Monterey, Sonoma, Santa Barbara, CA - This Pinot Noir has an excellent oak structure, rich, complex, and nuanced black currant and raspberry notes. The grapes are hand picked and the wine spends 16 months in French oak to smooth it out and preserve the richness and finesse.
Some of this has to do with the local tannic red grape called César, which is permitted for blending (up to 10%). Some of it also has to do with latitude; this is as far north as Pinot Noir goes in Burgundy. Only Champagne and Alsace have more northerly Pinot Noir vineyards in France.
In the seventeenth century in southwestern France, an accidental breeding occurred between a red Cabernet Franc grape plant and a white Sauvignon Blanc grape plant and thus was born the most popular grape among American wine drinkers: Cabernet Sauvignon. Cabernet Sauvignon is a red grape varietal known for its thick, durable skin, and the vine’s resistance to the elements.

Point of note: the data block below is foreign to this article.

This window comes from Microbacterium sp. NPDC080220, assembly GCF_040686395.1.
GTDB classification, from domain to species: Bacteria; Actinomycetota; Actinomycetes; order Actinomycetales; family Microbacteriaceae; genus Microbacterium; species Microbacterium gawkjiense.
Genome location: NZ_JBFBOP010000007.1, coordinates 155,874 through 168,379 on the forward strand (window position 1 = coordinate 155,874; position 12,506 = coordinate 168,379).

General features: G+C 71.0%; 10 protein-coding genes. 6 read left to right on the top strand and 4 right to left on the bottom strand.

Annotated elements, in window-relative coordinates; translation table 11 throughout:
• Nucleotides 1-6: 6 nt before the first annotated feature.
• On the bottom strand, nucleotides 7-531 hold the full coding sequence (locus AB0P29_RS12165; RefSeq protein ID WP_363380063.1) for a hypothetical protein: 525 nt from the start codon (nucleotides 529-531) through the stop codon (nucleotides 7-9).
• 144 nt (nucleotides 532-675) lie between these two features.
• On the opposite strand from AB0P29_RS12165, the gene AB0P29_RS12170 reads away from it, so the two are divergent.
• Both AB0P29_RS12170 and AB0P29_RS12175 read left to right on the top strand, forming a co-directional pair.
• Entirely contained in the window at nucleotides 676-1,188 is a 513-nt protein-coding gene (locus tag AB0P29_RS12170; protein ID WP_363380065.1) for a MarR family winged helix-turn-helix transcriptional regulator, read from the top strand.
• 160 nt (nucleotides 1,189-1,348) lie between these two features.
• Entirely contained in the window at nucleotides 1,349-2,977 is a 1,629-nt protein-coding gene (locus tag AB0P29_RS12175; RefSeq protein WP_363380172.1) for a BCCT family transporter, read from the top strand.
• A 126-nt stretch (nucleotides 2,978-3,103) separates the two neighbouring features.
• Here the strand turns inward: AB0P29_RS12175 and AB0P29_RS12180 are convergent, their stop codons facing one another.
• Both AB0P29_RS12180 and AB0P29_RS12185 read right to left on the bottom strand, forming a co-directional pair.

Madiran is an appellation in France’s southwest that is best known as the home of the dark, tannic grape Tannat. Cabernet Franc, Cabernet Sauvignon, and Fer are also allowed to be used in the blend. Some of the wines are indeed quite tannic and meant for long aging, especially if they come from classic estates like Montus.
Merlot – What Is Merlot? Merlot, which in French means The Little Blackbird, is the second most popular red grape in America (after Cabernet Sauvignon). Known for being soft, ripe and elegant, most Merlots are easy drinking reds that go well both with food as well as on their own.